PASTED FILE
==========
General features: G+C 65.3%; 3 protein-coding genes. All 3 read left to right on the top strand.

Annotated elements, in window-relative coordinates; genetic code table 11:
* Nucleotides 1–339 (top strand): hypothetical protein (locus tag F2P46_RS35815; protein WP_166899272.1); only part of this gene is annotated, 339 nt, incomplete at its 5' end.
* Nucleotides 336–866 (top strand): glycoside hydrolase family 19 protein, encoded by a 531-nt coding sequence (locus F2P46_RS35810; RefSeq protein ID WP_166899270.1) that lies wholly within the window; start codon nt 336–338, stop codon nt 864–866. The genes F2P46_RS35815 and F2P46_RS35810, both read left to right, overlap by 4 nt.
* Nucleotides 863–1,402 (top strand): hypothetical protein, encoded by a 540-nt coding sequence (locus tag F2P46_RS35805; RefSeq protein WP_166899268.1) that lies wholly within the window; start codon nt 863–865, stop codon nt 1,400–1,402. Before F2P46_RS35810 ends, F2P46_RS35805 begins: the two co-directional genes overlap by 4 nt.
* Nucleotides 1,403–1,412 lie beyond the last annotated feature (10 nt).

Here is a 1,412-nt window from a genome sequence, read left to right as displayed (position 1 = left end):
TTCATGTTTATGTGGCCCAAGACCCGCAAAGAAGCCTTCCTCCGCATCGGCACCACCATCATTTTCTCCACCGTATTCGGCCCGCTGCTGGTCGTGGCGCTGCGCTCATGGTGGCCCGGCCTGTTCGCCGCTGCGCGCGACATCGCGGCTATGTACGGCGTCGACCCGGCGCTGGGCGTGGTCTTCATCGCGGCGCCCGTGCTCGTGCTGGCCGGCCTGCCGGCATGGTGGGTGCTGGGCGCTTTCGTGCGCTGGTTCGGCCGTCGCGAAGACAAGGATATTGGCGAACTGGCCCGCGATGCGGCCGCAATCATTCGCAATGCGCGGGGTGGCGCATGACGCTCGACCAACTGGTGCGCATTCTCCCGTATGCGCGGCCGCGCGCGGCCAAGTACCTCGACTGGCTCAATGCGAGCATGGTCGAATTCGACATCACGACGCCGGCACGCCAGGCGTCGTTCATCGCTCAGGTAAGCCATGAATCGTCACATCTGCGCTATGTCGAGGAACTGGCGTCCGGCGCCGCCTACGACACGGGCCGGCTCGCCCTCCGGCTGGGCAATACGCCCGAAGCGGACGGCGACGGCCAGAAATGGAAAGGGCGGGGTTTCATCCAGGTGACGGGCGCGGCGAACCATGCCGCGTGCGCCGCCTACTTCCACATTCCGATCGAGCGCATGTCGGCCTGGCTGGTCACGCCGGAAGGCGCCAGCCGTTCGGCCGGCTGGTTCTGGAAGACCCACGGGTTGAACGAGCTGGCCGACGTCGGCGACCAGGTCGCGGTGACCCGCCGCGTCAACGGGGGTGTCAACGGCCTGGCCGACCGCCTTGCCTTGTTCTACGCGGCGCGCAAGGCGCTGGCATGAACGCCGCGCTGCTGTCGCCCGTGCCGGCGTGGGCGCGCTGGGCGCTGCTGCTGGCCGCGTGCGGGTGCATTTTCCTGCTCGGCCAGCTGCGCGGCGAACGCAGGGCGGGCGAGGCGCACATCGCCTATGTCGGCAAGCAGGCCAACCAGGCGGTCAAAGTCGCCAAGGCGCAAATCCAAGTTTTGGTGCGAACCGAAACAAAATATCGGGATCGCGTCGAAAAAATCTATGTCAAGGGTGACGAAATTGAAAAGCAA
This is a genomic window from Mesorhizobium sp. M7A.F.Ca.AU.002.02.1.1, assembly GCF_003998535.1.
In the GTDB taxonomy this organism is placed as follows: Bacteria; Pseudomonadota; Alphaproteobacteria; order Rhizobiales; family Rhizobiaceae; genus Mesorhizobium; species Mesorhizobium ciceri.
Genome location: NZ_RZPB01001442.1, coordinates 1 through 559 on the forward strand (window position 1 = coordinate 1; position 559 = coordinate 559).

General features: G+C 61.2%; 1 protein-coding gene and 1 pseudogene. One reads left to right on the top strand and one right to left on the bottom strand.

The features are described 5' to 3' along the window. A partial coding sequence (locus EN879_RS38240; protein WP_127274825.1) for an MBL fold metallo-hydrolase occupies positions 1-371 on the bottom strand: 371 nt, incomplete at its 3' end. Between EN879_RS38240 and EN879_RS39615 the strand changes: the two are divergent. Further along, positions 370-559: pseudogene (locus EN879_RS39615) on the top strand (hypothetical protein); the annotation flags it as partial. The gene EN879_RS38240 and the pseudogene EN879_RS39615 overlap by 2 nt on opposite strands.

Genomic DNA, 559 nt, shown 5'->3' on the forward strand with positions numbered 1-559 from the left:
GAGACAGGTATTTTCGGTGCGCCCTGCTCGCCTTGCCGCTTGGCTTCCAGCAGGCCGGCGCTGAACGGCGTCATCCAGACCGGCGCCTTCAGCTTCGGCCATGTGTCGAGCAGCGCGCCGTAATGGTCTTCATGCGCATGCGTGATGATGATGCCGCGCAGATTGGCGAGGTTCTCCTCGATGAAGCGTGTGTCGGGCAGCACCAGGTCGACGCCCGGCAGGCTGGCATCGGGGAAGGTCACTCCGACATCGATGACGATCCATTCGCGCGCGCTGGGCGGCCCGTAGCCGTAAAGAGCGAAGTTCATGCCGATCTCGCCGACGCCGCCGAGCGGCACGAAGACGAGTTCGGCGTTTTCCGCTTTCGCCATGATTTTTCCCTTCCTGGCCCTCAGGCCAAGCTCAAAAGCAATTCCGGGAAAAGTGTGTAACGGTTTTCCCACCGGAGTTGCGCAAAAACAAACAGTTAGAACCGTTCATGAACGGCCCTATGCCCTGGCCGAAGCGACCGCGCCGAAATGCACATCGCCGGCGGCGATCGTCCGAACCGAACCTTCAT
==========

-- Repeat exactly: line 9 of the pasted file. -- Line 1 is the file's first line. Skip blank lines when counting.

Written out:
This is a genomic window from Mesorhizobium sp. M7A.F.Ca.AU.002.02.1.1, assembly GCF_003998535.1.